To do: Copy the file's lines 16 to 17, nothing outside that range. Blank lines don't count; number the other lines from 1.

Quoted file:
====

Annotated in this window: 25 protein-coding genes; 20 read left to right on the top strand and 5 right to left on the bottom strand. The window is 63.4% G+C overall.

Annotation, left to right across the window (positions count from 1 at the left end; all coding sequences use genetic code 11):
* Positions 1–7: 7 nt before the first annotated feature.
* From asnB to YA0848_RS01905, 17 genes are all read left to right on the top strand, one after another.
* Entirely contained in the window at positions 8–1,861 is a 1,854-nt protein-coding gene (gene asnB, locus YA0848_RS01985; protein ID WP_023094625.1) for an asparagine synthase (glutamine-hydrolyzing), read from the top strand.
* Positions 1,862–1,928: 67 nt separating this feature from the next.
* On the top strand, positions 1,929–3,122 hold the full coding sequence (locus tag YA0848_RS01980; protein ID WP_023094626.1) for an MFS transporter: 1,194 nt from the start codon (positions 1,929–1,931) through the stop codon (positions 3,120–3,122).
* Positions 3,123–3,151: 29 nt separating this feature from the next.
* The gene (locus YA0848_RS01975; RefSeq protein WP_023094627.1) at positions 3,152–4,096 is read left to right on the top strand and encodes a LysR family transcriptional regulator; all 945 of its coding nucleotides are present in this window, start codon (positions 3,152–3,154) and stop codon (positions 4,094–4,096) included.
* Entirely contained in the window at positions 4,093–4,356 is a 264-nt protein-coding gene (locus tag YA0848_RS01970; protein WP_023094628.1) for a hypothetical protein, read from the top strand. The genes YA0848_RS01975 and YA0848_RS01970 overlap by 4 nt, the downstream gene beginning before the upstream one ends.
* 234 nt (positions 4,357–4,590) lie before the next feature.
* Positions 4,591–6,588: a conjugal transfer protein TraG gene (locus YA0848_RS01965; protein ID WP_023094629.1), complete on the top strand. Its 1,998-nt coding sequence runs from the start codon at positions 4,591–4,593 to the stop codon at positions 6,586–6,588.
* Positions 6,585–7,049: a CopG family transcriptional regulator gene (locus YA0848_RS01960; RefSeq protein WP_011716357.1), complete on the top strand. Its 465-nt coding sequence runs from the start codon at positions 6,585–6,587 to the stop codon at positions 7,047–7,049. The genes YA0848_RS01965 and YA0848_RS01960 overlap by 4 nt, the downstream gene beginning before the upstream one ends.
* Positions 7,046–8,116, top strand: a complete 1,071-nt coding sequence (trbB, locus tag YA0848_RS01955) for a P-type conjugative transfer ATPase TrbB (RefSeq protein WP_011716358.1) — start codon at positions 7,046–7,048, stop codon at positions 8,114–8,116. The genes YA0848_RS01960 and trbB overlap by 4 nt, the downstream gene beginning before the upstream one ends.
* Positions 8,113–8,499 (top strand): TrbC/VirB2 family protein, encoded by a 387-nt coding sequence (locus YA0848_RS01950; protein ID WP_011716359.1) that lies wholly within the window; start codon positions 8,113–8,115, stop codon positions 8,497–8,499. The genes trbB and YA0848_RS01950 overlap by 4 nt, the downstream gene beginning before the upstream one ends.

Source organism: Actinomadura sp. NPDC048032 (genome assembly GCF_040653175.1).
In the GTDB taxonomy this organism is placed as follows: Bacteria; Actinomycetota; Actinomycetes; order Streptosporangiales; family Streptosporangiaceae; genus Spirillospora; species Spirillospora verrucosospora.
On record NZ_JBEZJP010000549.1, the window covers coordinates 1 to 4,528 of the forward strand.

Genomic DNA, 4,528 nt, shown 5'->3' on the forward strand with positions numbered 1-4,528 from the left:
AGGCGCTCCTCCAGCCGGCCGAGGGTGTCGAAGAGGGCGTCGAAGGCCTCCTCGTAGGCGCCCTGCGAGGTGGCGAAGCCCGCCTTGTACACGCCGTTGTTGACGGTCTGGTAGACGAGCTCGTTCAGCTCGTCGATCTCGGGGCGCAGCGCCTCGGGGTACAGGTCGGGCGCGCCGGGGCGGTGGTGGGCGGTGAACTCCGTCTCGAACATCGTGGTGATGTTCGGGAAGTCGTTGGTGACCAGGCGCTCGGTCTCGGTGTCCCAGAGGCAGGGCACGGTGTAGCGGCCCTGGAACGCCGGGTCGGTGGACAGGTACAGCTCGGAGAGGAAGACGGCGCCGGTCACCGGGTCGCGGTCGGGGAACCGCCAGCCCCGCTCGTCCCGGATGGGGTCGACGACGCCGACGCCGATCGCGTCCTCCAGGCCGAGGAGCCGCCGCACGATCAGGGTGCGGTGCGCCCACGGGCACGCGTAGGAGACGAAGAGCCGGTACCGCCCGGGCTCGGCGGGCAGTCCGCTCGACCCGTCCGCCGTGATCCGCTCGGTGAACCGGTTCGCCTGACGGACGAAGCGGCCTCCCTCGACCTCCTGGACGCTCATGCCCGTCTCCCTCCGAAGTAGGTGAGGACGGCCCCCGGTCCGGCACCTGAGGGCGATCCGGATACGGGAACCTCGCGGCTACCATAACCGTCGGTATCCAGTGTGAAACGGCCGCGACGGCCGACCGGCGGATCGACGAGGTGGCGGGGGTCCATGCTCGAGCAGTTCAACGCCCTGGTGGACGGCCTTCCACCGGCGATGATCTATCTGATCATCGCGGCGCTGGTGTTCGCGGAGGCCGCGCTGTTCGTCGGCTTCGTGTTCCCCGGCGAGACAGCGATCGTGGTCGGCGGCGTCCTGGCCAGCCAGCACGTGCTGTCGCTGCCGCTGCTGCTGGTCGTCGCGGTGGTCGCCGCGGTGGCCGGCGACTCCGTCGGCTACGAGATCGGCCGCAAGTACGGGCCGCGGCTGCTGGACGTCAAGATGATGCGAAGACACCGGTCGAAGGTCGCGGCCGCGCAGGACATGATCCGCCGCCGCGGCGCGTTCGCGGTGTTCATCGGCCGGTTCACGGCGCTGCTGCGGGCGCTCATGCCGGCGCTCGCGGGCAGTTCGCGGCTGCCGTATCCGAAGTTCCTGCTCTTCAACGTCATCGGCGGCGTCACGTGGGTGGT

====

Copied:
Source organism: Actinomadura sp. NPDC048032 (genome assembly GCF_040653175.1).
In the GTDB taxonomy this organism is placed as follows: Bacteria; Actinomycetota; Actinomycetes; order Streptosporangiales; family Streptosporangiaceae; genus Spirillospora; species Spirillospora verrucosospora.